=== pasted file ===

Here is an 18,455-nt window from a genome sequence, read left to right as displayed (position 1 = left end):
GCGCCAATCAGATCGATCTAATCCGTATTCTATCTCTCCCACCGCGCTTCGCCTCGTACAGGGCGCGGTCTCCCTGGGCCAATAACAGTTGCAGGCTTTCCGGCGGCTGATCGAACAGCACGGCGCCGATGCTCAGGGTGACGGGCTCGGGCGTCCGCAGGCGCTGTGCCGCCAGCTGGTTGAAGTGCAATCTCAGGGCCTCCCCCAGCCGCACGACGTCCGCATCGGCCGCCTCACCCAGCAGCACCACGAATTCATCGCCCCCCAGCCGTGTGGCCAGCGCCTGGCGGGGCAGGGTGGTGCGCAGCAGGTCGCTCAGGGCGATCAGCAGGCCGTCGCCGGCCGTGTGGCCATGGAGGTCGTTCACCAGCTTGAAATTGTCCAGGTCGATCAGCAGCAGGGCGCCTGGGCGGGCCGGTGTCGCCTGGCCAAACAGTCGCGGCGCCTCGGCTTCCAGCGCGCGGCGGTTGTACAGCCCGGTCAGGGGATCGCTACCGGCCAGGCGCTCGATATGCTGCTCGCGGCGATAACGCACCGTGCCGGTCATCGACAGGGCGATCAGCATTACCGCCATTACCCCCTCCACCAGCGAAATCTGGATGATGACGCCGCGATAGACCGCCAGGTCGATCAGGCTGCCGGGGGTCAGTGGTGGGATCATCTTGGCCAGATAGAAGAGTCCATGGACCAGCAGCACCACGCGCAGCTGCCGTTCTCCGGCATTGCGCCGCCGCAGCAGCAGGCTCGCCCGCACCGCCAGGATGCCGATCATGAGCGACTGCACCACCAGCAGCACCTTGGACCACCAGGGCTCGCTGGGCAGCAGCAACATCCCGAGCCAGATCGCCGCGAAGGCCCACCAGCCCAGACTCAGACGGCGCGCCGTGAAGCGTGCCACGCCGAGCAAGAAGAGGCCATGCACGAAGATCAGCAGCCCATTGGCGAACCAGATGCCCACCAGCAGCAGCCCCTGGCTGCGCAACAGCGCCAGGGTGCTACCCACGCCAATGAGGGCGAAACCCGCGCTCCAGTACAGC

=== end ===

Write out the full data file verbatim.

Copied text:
Here is an 18,455-nt window from a genome sequence, read left to right as displayed (position 1 = left end):
GCGCCAATCAGATCGATCTAATCCGTATTCTATCTCTCCCACCGCGCTTCGCCTCGTACAGGGCGCGGTCTCCCTGGGCCAATAACAGTTGCAGGCTTTCCGGCGGCTGATCGAACAGCACGGCGCCGATGCTCAGGGTGACGGGCTCGGGCGTCCGCAGGCGCTGTGCCGCCAGCTGGTTGAAGTGCAATCTCAGGGCCTCCCCCAGCCGCACGACGTCCGCATCGGCCGCCTCACCCAGCAGCACCACGAATTCATCGCCCCCCAGCCGTGTGGCCAGCGCCTGGCGGGGCAGGGTGGTGCGCAGCAGGTCGCTCAGGGCGATCAGCAGGCCGTCGCCGGCCGTGTGGCCATGGAGGTCGTTCACCAGCTTGAAATTGTCCAGGTCGATCAGCAGCAGGGCGCCTGGGCGGGCCGGTGTCGCCTGGCCAAACAGTCGCGGCGCCTCGGCTTCCAGCGCGCGGCGGTTGTACAGCCCGGTCAGGGGATCGCTACCGGCCAGGCGCTCGATATGCTGCTCGCGGCGATAACGCACCGTGCCGGTCATCGACAGGGCGATCAGCATTACCGCCATTACCCCCTCCACCAGCGAAATCTGGATGATGACGCCGCGATAGACCGCCAGGTCGATCAGGCTGCCGGGGGTCAGTGGTGGGATCATCTTGGCCAGATAGAAGAGTCCATGGACCAGCAGCACCACGCGCAGCTGCCGTTCTCCGGCATTGCGCCGCCGCAGCAGCAGGCTCGCCCGCACCGCCAGGATGCCGATCATGAGCGACTGCACCACCAGCAGCACCTTGGACCACCAGGGCTCGCTGGGCAGCAGCAACATCCCGAGCCAGATCGCCGCGAAGGCCCACCAGCCCAGACTCAGACGGCGCGCCGTGAAGCGTGCCACGCCGAGCAAGAAGAGGCCATGCACGAAGATCAGCAGCCCATTGGCGAACCAGATGCCCACCAGCAGCAGCCCCTGGCTGCGCAACAGCGCCAGGGTGCTACCCACGCCAATGAGGGCGAAACCCGCGCTCCAGTACAGC